TST2_side.JPGI wasn’t concerned about the RBH TK-5CT's bass response compared to the tSc’s since both have nice deep bass. In fact, I didn't have to worry about much unless you count the number of times I had to run back and forth switching cables and level match. If the eD comparison was unusually quick, the TK-5CT comparison was proportionally long. I switched back and forth over and over trying to discover the subtle differences between the two. Yes, I said subtle. Where I expected to find a few glaring differences, I found two speakers that sounded remarkably similar. By the end of the comparison, I decided that the TK-5CT's had better imaging and a fuller, more refined sound. The high end, in particular, was better controlled and defined. Where the TST2s would break up and distort, the TKs held solid. The TST2's sounded great (unbelievably good considering the price) but the overall presentation of the TK's was more refined. This is high praise considering how much I love the TKs (don't forget, we gave the TK-5CTs Product of the Year for budget floorstanding speakers not too long ago). The very fact I was making this comparison speaks volumes for the quality of the tSc’s.

CD: Bang & Olufsen Vol. XIII – The Sound of Perfection
I used this CD during the comparison of the TKs and the TST2s. After I was finished with the comparison, I kept it in for the official listening tests. The speakers were responsive and dynamic. Low level playback retained much of the bass of the high volume though, of course, the tactile punch was missing. Highs were well articulated if a bit fatiguing at higher volumes and the midrange seemed full. I was particularly impressed with the clarity of the speakers. While not quite as articulate as some others, for the price, they were well above my wildest hopes. Separation of instruments was very well realized and everything sounded very uncompressed and open.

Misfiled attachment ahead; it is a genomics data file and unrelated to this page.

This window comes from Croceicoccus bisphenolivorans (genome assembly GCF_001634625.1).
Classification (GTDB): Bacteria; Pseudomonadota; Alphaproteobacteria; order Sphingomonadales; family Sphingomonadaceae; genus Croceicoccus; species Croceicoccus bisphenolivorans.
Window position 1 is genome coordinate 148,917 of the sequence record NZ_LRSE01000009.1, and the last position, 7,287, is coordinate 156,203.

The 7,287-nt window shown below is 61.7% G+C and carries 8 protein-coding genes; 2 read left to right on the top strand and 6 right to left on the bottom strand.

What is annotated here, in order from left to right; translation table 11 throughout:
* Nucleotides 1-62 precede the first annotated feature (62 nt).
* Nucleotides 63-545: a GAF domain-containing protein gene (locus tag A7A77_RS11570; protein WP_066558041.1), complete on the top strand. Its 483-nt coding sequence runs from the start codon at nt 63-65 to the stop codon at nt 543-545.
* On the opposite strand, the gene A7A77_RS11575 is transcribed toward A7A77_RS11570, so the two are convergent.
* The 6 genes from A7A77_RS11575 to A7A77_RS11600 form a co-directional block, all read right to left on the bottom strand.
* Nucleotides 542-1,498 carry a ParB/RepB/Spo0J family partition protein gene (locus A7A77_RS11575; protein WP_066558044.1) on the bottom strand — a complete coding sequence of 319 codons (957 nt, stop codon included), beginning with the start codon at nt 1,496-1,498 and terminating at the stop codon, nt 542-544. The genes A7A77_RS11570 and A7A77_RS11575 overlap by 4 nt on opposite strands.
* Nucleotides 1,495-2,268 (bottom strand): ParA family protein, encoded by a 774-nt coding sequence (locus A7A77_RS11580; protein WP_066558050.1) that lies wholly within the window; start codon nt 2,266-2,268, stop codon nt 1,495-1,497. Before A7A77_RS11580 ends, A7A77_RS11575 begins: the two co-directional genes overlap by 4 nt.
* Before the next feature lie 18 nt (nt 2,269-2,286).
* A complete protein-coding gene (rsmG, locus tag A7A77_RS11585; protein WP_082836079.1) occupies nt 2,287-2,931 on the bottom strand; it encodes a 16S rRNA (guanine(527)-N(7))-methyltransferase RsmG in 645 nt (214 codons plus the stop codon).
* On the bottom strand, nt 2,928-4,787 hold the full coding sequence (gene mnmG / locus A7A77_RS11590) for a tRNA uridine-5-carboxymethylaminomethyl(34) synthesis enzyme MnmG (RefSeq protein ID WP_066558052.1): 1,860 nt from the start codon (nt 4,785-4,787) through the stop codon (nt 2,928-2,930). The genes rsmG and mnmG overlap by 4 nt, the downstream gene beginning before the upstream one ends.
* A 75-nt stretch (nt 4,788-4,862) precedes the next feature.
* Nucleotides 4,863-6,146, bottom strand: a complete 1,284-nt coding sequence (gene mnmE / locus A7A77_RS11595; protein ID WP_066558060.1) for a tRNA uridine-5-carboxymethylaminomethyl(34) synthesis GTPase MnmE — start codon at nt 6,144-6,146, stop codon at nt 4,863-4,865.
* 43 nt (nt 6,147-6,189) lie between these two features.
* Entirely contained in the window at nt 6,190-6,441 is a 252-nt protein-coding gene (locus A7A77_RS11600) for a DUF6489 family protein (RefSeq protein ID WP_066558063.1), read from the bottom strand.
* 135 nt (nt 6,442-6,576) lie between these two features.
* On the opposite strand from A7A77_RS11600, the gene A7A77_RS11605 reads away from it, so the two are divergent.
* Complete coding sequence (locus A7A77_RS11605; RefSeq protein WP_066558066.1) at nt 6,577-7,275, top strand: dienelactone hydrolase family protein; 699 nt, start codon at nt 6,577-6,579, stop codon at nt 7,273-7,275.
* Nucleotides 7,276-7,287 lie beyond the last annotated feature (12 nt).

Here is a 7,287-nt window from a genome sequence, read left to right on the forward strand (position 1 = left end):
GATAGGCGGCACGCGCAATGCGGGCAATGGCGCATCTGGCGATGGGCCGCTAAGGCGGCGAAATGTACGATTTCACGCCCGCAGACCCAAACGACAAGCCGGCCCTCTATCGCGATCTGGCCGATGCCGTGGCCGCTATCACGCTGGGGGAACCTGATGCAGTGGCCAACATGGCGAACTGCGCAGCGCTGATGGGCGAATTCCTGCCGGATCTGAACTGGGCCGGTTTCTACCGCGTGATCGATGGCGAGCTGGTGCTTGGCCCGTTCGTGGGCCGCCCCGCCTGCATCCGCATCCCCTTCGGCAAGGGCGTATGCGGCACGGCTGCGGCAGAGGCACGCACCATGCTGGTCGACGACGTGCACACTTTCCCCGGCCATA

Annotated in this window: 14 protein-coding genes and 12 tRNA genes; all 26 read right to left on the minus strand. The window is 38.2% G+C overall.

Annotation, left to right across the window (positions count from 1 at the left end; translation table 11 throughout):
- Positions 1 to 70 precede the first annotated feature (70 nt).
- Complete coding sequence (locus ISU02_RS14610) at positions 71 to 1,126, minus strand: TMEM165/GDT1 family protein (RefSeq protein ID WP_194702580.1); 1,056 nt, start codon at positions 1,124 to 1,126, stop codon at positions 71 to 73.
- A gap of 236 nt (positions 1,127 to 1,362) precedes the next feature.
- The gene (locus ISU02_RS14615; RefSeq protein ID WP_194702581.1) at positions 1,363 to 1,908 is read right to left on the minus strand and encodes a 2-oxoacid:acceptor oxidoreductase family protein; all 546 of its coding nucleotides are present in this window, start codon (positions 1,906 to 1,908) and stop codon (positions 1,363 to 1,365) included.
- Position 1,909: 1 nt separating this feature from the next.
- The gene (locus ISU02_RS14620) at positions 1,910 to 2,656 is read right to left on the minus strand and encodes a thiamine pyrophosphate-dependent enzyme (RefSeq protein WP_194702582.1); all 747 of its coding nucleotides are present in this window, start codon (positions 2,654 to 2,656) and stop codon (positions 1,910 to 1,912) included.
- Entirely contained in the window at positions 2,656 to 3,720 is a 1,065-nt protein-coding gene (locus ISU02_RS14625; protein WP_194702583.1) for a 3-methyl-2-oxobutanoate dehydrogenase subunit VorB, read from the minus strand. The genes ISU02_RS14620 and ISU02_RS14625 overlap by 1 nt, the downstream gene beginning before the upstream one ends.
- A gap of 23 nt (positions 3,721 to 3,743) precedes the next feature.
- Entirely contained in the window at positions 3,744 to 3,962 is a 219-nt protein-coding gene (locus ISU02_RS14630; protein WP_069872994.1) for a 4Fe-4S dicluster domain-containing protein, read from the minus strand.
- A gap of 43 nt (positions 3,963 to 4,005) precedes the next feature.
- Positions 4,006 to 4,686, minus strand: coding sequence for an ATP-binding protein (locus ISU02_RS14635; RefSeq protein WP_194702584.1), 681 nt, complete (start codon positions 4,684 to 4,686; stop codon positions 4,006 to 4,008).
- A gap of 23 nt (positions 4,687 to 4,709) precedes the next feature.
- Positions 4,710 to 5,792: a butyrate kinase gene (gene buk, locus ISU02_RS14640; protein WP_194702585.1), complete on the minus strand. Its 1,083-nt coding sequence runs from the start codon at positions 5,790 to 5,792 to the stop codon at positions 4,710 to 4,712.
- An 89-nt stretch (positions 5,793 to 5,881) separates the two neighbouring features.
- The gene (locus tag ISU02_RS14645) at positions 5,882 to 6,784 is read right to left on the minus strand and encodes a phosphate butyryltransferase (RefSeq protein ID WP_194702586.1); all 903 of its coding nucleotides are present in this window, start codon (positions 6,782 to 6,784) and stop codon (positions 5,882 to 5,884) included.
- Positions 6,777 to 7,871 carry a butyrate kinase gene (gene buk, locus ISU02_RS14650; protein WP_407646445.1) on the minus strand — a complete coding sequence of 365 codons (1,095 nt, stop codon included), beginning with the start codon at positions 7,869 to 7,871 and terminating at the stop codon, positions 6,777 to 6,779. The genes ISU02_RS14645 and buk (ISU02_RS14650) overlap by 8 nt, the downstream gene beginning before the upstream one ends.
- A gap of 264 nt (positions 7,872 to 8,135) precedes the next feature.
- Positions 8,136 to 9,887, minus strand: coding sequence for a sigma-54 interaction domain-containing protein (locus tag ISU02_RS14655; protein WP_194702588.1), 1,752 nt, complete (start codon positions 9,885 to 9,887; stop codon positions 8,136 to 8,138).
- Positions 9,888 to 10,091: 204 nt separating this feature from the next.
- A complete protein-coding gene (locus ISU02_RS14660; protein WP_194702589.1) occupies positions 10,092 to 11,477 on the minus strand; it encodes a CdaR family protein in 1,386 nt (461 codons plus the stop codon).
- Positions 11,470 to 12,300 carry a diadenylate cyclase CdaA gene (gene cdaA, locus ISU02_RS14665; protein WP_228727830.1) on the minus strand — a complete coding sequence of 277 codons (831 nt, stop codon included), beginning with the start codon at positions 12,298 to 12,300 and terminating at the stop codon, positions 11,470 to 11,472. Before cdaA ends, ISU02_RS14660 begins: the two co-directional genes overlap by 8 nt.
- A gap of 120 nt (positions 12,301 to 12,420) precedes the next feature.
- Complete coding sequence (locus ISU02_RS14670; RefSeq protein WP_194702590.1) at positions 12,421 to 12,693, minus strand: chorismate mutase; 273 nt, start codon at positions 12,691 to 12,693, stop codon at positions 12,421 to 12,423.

CD: Lorna Hunt - All in One Day
TST2_Lorna.jpgI used this album during the eD comparison and again, kept it around for a solo evaluation. The TST2's gave me all the bass this bass-heavy album requires while still maintaining very detailed highs. Lorna's voice was well realized though imaging wasn't quite as precise as I'd like. Imaging seemed to be a bit of weaker point in an overall stellar performance. The kick drum was lively and active but not overbearing. My problem was getting Lorna's voice to be firmly anchored in the center of the soundstage. I ended up with only a slight toe in and with that I have fairly good imaging but it seemed finicky. With some speakers I'm able to set them and pretty much go with it with orientation making only minor sonic adjustments. With the TST2s, placement seemed to be much more important.